IT leaders have shaved between eight and 15 percent on average from their costs over the past two years, according to a major survey by Compass Management Group.

However, poorly drawn up contracts and excessive customisation of systems mean that many end user organisations are still paying up to 40 percent too much on their IT contracts.

Despite the trend toward commoditisation of IT products and services, Compass found that IT costs had not returned to levels in 2002, after the dotcom bubble burst.

“The trend for IT spending continues to rise, despite falls in hardware, software and services costs. Although we have seen falls in storage unit costs of 83 percent over the last five years, servers by 65 percent and network unit cost declines of 36 percent, these falls are far outweighed by  the expense of over-configuration, under-utilisation and poor tensioning between supply and demand,” said Compass’s Steve Tuppen.

Compass surveyed 240 CIO level IT leaders for its report A clean slate, and found that the IT team is not necessarily to blame for this state of affairs.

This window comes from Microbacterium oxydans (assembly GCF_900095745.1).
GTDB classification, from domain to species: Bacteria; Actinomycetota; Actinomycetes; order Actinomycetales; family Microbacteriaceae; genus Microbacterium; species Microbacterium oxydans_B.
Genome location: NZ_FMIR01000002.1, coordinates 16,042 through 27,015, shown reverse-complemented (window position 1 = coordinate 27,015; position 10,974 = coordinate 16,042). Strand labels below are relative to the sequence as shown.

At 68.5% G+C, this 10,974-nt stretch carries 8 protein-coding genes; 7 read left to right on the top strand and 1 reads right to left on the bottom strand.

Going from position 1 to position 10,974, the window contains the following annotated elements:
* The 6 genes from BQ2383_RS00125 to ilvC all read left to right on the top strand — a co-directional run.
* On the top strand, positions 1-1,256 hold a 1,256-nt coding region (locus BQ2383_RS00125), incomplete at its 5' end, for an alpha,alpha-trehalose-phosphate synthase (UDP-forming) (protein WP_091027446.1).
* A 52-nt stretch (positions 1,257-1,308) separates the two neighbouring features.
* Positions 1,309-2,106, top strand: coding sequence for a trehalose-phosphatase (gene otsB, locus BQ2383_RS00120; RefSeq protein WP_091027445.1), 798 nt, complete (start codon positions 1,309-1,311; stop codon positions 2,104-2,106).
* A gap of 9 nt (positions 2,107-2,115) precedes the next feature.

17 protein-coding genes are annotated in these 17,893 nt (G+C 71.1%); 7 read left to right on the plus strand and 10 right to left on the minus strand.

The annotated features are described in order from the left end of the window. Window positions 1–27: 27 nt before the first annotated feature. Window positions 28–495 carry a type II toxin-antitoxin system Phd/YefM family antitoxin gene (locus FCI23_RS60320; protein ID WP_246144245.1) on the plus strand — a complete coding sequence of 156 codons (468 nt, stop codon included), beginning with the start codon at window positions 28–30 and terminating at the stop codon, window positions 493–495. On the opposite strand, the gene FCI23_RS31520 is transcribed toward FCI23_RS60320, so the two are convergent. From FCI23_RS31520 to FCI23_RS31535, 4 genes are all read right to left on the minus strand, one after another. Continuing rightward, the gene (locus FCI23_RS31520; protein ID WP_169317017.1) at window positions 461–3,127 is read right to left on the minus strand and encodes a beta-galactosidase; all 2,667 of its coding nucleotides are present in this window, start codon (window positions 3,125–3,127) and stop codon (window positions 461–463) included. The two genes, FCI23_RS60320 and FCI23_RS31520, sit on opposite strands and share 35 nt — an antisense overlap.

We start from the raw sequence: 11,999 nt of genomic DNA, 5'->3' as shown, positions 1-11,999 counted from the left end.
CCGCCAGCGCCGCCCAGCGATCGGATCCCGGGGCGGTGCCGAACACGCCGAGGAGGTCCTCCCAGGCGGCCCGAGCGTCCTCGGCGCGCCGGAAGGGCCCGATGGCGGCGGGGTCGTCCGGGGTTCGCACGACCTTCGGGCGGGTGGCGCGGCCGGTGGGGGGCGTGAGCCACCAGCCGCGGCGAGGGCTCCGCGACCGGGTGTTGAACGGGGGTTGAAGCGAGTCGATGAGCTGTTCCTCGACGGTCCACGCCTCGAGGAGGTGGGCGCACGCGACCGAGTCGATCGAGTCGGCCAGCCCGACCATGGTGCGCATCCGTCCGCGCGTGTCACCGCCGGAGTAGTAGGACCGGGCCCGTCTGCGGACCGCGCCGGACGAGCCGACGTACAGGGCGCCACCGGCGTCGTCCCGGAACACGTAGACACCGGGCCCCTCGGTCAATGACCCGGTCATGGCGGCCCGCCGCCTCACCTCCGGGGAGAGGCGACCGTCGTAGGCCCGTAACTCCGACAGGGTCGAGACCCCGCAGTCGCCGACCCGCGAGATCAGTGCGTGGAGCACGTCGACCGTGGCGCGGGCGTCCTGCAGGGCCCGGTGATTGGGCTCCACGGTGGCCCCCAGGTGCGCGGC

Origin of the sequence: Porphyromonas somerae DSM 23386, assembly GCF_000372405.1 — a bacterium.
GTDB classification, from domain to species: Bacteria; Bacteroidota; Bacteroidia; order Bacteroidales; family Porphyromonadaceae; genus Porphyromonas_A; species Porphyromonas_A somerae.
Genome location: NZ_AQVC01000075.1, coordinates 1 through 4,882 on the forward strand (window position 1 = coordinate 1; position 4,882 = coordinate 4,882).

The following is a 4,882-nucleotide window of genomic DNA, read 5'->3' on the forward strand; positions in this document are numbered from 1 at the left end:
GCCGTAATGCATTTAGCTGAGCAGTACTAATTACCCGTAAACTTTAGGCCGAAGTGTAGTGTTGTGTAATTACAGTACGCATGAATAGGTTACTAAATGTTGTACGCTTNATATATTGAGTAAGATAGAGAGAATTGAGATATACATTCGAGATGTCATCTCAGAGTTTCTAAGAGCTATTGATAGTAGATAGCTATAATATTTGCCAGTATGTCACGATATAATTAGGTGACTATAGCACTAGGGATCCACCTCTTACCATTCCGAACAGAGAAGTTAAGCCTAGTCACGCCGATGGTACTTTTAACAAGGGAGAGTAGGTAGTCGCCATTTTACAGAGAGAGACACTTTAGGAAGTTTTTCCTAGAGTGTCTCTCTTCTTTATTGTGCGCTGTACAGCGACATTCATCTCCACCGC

The report’s co-author Nigel Hughes said, The reason IT costs remain so stubbornly high after cost-cutting programmes against a background of falling hardware prices is because organisations are reluctant to change and allow their suppliers – or their in-house IT function – to take advantage of optimal management practices and the cost efficient technologies.”

Hughes said Cloud computing and virtualisation drives were laudable but did not necessarily deliver standard services. He suggested that whatever the delivery method, transparent pricing policies where essential to create the incentives necessary for originations to move to standardised IT.

With transparent pricing “customer specific requirements can be priced in a way which allows managers to make value-based decisions on whether the customisation is worth the investment, which can have a dramatic effect on overall demand management.”

Compass, which specialises in benchmarking, believes cost reductions of 40 percent or more are available to organisations that rigorously pursue standardised delivery of IT services, combined with transparent pricing, both internally and with external suppliers.